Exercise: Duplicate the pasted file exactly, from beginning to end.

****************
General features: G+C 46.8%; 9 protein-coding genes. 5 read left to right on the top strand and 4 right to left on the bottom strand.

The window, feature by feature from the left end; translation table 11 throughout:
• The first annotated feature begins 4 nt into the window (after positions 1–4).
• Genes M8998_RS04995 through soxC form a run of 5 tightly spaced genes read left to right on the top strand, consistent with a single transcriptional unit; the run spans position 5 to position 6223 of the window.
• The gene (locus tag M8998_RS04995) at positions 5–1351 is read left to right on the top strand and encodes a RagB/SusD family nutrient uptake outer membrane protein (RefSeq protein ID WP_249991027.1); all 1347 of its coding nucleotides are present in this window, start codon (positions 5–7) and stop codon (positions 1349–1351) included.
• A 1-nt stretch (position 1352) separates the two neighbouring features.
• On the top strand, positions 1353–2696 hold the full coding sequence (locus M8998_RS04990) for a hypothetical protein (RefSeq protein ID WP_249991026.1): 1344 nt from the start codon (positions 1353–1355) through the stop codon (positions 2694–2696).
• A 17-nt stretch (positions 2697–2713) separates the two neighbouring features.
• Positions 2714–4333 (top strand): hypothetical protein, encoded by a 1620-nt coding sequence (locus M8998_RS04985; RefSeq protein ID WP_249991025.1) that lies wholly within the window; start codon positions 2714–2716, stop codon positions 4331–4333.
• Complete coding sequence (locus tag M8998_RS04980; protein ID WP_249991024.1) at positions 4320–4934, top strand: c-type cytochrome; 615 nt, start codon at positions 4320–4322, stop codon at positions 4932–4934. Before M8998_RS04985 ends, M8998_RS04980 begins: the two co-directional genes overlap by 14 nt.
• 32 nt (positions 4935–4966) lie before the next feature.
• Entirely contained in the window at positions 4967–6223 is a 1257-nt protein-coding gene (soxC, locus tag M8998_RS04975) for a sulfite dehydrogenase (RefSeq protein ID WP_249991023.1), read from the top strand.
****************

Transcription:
General features: G+C 46.8%; 9 protein-coding genes. 5 read left to right on the top strand and 4 right to left on the bottom strand.

The window, feature by feature from the left end; translation table 11 throughout:
• The first annotated feature begins 4 nt into the window (after positions 1–4).
• Genes M8998_RS04995 through soxC form a run of 5 tightly spaced genes read left to right on the top strand, consistent with a single transcriptional unit; the run spans position 5 to position 6223 of the window.
• The gene (locus tag M8998_RS04995) at positions 5–1351 is read left to right on the top strand and encodes a RagB/SusD family nutrient uptake outer membrane protein (RefSeq protein ID WP_249991027.1); all 1347 of its coding nucleotides are present in this window, start codon (positions 5–7) and stop codon (positions 1349–1351) included.
• A 1-nt stretch (position 1352) separates the two neighbouring features.
• On the top strand, positions 1353–2696 hold the full coding sequence (locus M8998_RS04990) for a hypothetical protein (RefSeq protein ID WP_249991026.1): 1344 nt from the start codon (positions 1353–1355) through the stop codon (positions 2694–2696).
• A 17-nt stretch (positions 2697–2713) separates the two neighbouring features.
• Positions 2714–4333 (top strand): hypothetical protein, encoded by a 1620-nt coding sequence (locus M8998_RS04985; RefSeq protein ID WP_249991025.1) that lies wholly within the window; start codon positions 2714–2716, stop codon positions 4331–4333.
• Complete coding sequence (locus tag M8998_RS04980; protein ID WP_249991024.1) at positions 4320–4934, top strand: c-type cytochrome; 615 nt, start codon at positions 4320–4322, stop codon at positions 4932–4934. Before M8998_RS04985 ends, M8998_RS04980 begins: the two co-directional genes overlap by 14 nt.
• 32 nt (positions 4935–4966) lie before the next feature.
• Entirely contained in the window at positions 4967–6223 is a 1257-nt protein-coding gene (soxC, locus tag M8998_RS04975) for a sulfite dehydrogenase (RefSeq protein ID WP_249991023.1), read from the top strand.